Parent Video Lottery Technologies experienced both boardroom turnover and financial trouble in the early 1990s, and there are lingering signs of weak financial performance. But those signs stop far short of suggesting bankruptcy.

Recent events strongly bolster AWI's view that it has mended most of its problems.

AWI benefits from a partnership forged last year with Electronic Data Systems Corp., the Dallas computing giant founded by H. Ross Perot. EDS's size -- about $10 billion in annual sales -- and its agreement to lend AWI money if necessary to finance AWI's growth, provide more financial security.

Video Lottery refinanced its short-term debt at attractive rates this year, an important sign of financial stability, and complies fully with tough financial covenants related to the loans, according to disclosures to federal securities regulators.

The corporation has a prominent new chairman, former U.S. Assistant Secretary of State Richard R. Burt, as well as a new finance chief and a new chief executive.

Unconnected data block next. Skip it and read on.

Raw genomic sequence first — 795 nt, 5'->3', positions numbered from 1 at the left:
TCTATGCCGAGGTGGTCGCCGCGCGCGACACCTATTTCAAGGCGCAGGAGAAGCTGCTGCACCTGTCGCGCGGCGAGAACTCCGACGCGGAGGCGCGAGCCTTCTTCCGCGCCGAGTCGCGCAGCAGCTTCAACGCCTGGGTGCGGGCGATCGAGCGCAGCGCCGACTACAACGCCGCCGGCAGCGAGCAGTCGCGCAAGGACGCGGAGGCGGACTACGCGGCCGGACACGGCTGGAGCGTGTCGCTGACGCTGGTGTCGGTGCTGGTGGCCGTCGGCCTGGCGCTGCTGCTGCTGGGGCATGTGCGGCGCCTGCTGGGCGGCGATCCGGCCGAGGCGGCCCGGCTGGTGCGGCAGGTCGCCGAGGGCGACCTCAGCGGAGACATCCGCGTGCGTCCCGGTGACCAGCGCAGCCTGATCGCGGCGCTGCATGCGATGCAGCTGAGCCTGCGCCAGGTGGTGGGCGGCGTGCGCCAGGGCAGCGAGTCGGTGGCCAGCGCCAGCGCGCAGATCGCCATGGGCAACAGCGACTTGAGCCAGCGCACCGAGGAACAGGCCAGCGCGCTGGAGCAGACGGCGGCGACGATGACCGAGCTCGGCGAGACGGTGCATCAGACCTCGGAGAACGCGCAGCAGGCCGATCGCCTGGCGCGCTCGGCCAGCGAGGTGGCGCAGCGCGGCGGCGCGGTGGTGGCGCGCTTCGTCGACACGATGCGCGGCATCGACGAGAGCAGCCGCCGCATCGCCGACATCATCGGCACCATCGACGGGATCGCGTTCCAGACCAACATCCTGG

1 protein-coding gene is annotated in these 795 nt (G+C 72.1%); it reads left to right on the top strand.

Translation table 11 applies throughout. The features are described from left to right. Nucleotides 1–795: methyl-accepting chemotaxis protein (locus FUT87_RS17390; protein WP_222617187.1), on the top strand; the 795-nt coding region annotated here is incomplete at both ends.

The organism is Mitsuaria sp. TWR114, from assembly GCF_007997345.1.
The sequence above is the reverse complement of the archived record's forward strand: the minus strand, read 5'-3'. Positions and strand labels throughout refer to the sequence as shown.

But this image of relative solidity is still new. As recently as early 1995, AWI's management record inspired little confidence.

At the end of 1994, AWI's short-term assets were much lower than its short-term debts -- potentially a dangerously unstable situation, especially for a company that got more than a third of its 1994 revenue from the Florida contract that is now up for bids.

Richard M. Haddrill, Video Lottery chief financial officer, said short-term finances got out of whack last year because he suspended bill payments after he arrived Dec. 1. He said he needed time to diagnose the company's problems and find a new lender to help restructure its debts.